Published: 22 February 2023

Inside Surrey societies: PhySoc

Joining a society linked to your subject is a fantastic way of gaining access to a range of events, making new friends and enriching your university experience. We talk to Hashaam Mhmud and Bharat Bhatt, President and Vice-President of PhySoc, to go inside the Society and find out what’s on offer.

With a healthy membership of around 160, PhySoc puts on a range of social and career-related events each semester throughout the year, and welcomes students from all levels of physics – as well as from other subject areas.

This academic year kicked off with a ‘meet and greet’ event to enable students across to get to know each other. Vice-President Bharat Bhatt explains: “This was a great way of breaking down barriers because we had students from all year groups – from first year undergraduates to PhD students – as well as lecturers.”

Last term also saw the society hosting a Christmas party which included drinks, food and a stand-up comedy routine from senior lecturer Dr Denis Erkal, a social collaboration with the Maths Society, and a talk by a physics PhD student about life in academia.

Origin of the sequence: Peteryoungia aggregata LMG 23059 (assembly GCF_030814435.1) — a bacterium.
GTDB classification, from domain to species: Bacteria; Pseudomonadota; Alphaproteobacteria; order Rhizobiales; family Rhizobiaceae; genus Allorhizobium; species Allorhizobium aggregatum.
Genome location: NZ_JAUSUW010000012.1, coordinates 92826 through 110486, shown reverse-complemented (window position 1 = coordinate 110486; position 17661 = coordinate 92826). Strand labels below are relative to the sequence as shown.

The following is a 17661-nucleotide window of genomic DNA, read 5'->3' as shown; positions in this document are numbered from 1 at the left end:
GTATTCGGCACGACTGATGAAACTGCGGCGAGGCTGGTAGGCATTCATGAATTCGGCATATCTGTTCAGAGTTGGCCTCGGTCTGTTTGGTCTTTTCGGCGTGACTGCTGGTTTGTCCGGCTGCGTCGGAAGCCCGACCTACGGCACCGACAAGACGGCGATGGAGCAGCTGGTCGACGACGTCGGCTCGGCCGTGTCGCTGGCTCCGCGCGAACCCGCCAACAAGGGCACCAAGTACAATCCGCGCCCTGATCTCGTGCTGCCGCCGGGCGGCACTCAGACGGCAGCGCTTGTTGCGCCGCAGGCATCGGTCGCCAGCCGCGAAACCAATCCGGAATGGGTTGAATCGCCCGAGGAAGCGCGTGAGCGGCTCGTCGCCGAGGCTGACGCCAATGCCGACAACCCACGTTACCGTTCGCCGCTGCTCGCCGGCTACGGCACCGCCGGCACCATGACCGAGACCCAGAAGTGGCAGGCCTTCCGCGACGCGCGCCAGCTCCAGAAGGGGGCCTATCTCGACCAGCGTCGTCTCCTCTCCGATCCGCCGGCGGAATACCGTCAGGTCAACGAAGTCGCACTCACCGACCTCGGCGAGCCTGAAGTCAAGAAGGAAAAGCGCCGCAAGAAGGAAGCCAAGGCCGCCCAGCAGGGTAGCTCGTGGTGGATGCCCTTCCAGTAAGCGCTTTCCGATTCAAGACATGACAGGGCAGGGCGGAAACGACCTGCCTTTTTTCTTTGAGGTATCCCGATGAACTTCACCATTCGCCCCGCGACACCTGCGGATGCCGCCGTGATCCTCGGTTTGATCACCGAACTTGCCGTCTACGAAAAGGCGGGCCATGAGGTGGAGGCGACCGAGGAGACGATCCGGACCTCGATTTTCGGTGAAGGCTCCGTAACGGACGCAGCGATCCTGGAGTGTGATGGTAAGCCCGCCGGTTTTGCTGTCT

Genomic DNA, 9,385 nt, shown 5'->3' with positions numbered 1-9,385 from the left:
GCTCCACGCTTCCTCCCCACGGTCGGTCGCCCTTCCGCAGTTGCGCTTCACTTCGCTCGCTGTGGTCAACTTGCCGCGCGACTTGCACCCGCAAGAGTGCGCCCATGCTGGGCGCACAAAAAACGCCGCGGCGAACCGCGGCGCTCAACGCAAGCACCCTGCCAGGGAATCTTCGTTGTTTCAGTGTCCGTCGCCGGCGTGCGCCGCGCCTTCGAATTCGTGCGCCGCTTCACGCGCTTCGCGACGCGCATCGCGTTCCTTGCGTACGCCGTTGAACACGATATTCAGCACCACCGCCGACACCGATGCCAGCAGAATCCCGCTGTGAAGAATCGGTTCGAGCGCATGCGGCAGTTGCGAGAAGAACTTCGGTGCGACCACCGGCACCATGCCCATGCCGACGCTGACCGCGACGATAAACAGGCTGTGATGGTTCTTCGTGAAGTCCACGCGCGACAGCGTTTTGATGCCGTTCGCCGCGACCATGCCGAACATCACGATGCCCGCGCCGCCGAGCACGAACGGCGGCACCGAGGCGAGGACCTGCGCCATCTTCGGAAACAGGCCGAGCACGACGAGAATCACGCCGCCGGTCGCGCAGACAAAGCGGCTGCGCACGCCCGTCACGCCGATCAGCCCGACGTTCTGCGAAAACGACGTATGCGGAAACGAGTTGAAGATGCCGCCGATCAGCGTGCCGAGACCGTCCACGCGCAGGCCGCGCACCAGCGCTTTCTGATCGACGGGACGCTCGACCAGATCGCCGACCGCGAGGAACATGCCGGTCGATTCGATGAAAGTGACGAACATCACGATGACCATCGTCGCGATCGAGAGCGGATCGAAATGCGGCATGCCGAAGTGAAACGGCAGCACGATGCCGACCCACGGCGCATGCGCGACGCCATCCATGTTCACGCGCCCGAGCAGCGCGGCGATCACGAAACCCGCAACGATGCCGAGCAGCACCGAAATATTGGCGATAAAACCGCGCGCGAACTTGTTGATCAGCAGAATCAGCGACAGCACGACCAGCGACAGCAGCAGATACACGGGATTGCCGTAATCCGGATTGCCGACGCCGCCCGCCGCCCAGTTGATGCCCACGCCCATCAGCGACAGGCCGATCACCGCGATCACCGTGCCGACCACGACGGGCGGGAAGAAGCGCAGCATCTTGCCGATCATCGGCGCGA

President Hashaam Mhmud says: “This semester we’re planning a pub crawl, a Society ball in May, and the Jim Al-Khalili football cup. This is an annual tradition which Professor Al-Khalili started while he was an undergraduate at Surrey and is a really fun day when students, staff and friends compete for the cup.

“In addition we’re looking at organising some Astronomy Nights in Guildford for those keen on astronomy where we’ll observe the night sky with our telescope.”

The Society also promotes a programme of industry talks organised by the School of Mathematics and Physics which have in the past included Dr Ilana Wisby, CEO of Oxford Quantum Circuits, and Katie Middleweek of Xavier Teaching School on teaching physics in schools.

Bharat explains:

“Physics academics are really helpful with the Society and happy to get involved with our events. This really benefits students because it means you can get to know your lecturers on an informal basis.”

PhySoc member Alex Cox says: “I’ve only been to two PhySoc events so far but I’d say they are always worth a visit. The quiz that happened recently had a very friendly atmosphere, with great questions and the committee members making jokes on stage was a cool bonus.”

Find out more about PhySoc on the Society’s Facebook page.


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